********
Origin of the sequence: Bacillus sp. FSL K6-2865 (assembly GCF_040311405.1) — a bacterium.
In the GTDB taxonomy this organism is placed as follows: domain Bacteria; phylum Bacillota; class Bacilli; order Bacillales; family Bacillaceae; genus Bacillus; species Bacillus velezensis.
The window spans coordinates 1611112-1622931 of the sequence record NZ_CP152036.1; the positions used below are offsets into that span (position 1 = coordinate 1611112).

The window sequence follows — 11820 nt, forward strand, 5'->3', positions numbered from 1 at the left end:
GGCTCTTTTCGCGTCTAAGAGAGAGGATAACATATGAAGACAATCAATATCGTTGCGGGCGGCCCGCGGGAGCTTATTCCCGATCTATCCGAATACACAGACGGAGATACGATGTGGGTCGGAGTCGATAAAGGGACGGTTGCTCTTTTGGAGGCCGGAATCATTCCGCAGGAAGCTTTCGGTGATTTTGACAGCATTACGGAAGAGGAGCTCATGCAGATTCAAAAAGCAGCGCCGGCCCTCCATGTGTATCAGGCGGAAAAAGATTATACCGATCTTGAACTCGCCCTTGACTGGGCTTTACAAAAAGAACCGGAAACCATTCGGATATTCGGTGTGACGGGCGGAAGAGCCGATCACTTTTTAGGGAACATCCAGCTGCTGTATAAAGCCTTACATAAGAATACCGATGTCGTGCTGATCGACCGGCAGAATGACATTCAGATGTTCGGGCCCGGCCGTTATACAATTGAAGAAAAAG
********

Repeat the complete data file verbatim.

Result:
Origin of the sequence: Bacillus sp. FSL K6-2865 (assembly GCF_040311405.1) — a bacterium.
In the GTDB taxonomy this organism is placed as follows: domain Bacteria; phylum Bacillota; class Bacilli; order Bacillales; family Bacillaceae; genus Bacillus; species Bacillus velezensis.
The window spans coordinates 1611112-1622931 of the sequence record NZ_CP152036.1; the positions used below are offsets into that span (position 1 = coordinate 1611112).

The window sequence follows — 11820 nt, forward strand, 5'->3', positions numbered from 1 at the left end:
GGCTCTTTTCGCGTCTAAGAGAGAGGATAACATATGAAGACAATCAATATCGTTGCGGGCGGCCCGCGGGAGCTTATTCCCGATCTATCCGAATACACAGACGGAGATACGATGTGGGTCGGAGTCGATAAAGGGACGGTTGCTCTTTTGGAGGCCGGAATCATTCCGCAGGAAGCTTTCGGTGATTTTGACAGCATTACGGAAGAGGAGCTCATGCAGATTCAAAAAGCAGCGCCGGCCCTCCATGTGTATCAGGCGGAAAAAGATTATACCGATCTTGAACTCGCCCTTGACTGGGCTTTACAAAAAGAACCGGAAACCATTCGGATATTCGGTGTGACGGGCGGAAGAGCCGATCACTTTTTAGGGAACATCCAGCTGCTGTATAAAGCCTTACATAAGAATACCGATGTCGTGCTGATCGACCGGCAGAATGACATTCAGATGTTCGGGCCCGGCCGTTATACAATTGAAGAAAAAG